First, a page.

- To evaluate the effectiveness of one of the City’s key responses to homelessness, we audited the City’s campsite cleanup program. We found that cleanups improved living conditions for people in and near campsites and observed crews engaging with people respectfully. People living in the camps wanted more information about when clean-ups would occur and were frustrated by difficulties getting their property back. Neighbors who filed complaints about camps also wanted timely communication from the City.
We also analyzed arrest data after seeing media reports that about half of all those arrested in Portland were people experiencing homelessness. Our findings showed that most arrests did not occur at homeless encampments and that 45 percent were prompted because of a community member’s call to 911. People living outside also reported feeling subjected to increased police scrutiny. Although more than half of homeless arrests resulted from an open warrant, we found that most were for low-level misdemeanor charges related to living outside, such as building a fire on public property.
We recommended the Police Bureau seek direction from City Council on its role in addressing homelessness and work with Multnomah County to minimize “failure to appear” warrants for minor offenses.
We audited the use of overtime, and found that in a one-year period the City had spent $15.7 million for police officers to work nearly 250,000 extra hours. Relying on overtime is costly and poses safety risks to officers and community members.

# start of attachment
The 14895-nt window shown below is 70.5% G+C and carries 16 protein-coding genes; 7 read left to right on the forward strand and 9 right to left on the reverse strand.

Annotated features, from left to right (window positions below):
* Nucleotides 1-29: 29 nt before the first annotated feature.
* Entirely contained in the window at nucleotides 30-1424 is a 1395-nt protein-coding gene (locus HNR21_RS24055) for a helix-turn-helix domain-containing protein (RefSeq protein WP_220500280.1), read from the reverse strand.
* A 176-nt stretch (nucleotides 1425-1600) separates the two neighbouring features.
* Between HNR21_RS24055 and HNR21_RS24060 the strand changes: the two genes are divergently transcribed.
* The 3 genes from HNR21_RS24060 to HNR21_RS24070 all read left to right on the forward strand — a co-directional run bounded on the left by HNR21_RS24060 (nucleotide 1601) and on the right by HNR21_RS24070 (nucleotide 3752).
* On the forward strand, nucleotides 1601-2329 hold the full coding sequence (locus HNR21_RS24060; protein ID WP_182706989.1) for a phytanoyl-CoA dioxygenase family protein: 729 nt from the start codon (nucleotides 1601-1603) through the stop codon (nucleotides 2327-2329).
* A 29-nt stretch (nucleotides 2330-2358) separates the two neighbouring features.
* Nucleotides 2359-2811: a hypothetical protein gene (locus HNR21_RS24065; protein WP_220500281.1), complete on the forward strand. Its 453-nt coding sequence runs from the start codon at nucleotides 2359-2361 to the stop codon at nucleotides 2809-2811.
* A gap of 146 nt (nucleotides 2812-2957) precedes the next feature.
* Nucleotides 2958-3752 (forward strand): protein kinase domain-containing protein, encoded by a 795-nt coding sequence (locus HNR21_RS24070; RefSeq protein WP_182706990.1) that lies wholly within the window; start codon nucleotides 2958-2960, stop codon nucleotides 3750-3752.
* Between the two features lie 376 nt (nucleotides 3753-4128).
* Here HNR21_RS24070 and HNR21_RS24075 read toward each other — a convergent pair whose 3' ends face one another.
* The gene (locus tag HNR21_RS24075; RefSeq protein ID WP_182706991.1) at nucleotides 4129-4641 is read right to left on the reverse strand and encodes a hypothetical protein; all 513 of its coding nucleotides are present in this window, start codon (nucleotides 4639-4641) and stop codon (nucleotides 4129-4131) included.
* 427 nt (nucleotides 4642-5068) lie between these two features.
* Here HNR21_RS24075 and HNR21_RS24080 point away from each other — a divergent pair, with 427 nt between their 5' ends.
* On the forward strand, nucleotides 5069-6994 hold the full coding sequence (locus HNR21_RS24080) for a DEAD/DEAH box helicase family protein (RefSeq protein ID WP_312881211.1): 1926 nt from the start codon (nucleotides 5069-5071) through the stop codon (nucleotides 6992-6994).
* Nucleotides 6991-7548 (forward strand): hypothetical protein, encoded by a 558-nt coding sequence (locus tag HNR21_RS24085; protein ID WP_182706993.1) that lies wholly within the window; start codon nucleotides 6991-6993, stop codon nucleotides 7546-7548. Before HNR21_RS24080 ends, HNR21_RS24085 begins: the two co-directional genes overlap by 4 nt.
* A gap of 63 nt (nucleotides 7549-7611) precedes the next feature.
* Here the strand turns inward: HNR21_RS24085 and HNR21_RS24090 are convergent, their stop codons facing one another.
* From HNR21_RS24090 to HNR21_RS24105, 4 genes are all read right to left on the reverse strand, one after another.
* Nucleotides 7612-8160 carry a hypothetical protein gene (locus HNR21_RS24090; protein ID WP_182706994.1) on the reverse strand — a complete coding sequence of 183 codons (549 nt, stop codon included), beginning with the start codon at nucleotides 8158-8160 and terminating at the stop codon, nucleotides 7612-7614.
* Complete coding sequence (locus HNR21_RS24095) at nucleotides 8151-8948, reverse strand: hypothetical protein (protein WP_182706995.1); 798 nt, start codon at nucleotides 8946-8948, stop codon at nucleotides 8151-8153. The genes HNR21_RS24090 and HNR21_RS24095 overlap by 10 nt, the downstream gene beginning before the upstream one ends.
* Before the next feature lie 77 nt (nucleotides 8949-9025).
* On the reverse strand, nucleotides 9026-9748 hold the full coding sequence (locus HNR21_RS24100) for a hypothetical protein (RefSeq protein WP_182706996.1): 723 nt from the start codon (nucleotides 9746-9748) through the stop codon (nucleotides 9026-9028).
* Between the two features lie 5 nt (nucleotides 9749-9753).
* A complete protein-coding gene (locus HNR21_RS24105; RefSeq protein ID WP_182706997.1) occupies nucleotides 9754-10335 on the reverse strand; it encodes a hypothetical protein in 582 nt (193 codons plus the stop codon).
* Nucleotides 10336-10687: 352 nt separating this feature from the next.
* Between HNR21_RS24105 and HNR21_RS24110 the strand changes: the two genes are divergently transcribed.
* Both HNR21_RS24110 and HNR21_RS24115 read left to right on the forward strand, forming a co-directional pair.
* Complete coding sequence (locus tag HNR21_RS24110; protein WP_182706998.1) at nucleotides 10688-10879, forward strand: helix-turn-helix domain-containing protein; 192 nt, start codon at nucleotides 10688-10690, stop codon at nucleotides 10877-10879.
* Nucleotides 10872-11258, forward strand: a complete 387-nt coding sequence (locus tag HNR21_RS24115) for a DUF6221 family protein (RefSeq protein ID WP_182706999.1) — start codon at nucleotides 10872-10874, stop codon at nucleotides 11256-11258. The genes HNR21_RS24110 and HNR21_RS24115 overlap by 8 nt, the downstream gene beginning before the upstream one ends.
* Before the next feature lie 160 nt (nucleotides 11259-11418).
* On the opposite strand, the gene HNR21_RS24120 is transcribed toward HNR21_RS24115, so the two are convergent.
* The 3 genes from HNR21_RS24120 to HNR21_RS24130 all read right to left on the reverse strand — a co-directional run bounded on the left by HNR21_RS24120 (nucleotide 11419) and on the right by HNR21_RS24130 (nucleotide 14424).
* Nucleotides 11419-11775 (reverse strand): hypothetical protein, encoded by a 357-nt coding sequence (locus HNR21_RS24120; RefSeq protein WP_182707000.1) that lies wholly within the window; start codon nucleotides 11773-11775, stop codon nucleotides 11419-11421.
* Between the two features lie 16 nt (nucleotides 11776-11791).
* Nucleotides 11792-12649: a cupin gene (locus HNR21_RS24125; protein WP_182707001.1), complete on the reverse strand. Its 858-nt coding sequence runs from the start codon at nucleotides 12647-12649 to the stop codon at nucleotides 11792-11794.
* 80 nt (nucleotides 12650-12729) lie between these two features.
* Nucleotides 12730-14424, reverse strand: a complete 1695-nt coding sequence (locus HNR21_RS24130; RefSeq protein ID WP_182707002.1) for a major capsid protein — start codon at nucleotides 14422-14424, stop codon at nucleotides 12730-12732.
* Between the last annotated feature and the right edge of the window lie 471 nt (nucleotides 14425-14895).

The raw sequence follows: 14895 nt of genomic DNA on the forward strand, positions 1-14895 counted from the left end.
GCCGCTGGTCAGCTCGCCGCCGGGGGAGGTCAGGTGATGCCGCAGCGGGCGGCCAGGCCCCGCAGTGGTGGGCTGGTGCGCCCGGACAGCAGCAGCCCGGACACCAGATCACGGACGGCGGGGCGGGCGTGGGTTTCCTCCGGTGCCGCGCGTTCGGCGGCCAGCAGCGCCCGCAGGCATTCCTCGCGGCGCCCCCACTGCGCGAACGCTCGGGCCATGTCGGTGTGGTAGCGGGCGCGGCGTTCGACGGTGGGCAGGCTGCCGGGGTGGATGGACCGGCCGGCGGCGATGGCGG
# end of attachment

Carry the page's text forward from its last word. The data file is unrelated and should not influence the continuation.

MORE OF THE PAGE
We recommended the City limit overtime and use data and timely reports to better manage staffing
We investigated a tip that the City-funded sobering station was an unsafe environment for patients and was charging the City for services it had not provided. In response to our investigation, the sobering station was permanently closed, and the City is looking at whether it is owed reimbursement for services not provided.
We worked with Don't Shoot PDX to archive its records. Don't Shoot PDX is a nonprofit organization established by a Black Lives Matter community activist. It engages in nonviolent direct action and education around police accountability.
We investigated concerns that a police lieutenant responsible for communicating with protesters improperly interacted with and favored members of an alt-right group. We determined that the lieutenant did not engage in misconduct but found that the City had not provided any training or guidance to help him perform the liaison role.
In response to the investigation, the Police Bureau introduced new training, uniforms, and operating procedures for liaisons.